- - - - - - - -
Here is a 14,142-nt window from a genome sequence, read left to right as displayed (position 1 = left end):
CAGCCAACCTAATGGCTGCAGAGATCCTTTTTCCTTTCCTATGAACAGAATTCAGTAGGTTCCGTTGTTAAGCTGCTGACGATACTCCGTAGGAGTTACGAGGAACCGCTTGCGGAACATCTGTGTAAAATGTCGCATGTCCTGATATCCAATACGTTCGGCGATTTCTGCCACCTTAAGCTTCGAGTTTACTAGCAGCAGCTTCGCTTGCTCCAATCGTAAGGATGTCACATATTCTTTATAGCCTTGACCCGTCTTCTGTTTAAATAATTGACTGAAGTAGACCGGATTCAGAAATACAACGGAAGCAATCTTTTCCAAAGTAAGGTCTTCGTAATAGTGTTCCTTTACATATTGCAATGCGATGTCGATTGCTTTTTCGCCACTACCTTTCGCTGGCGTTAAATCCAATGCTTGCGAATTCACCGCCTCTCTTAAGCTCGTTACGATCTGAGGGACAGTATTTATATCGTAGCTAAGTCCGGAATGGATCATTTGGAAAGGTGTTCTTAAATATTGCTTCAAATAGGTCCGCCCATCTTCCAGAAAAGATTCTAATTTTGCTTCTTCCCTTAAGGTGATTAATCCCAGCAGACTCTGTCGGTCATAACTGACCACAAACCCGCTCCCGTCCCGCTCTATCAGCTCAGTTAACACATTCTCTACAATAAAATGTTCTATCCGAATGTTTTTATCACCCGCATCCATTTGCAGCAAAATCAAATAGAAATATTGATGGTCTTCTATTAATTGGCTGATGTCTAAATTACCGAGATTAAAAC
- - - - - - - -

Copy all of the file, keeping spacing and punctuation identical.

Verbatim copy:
Here is a 14,142-nt window from a genome sequence, read left to right as displayed (position 1 = left end):
CAGCCAACCTAATGGCTGCAGAGATCCTTTTTCCTTTCCTATGAACAGAATTCAGTAGGTTCCGTTGTTAAGCTGCTGACGATACTCCGTAGGAGTTACGAGGAACCGCTTGCGGAACATCTGTGTAAAATGTCGCATGTCCTGATATCCAATACGTTCGGCGATTTCTGCCACCTTAAGCTTCGAGTTTACTAGCAGCAGCTTCGCTTGCTCCAATCGTAAGGATGTCACATATTCTTTATAGCCTTGACCCGTCTTCTGTTTAAATAATTGACTGAAGTAGACCGGATTCAGAAATACAACGGAAGCAATCTTTTCCAAAGTAAGGTCTTCGTAATAGTGTTCCTTTACATATTGCAATGCGATGTCGATTGCTTTTTCGCCACTACCTTTCGCTGGCGTTAAATCCAATGCTTGCGAATTCACCGCCTCTCTTAAGCTCGTTACGATCTGAGGGACAGTATTTATATCGTAGCTAAGTCCGGAATGGATCATTTGGAAAGGTGTTCTTAAATATTGCTTCAAATAGGTCCGCCCATCTTCCAGAAAAGATTCTAATTTTGCTTCTTCCCTTAAGGTGATTAATCCCAGCAGACTCTGTCGGTCATAACTGACCACAAACCCGCTCCCGTCCCGCTCTATCAGCTCAGTTAACACATTCTCTACAATAAAATGTTCTATCCGAATGTTTTTATCACCCGCATCCATTTGCAGCAAAATCAAATAGAAATATTGATGGTCTTCTATTAATTGGCTGATGTCTAAATTACCGAGATTAAAAC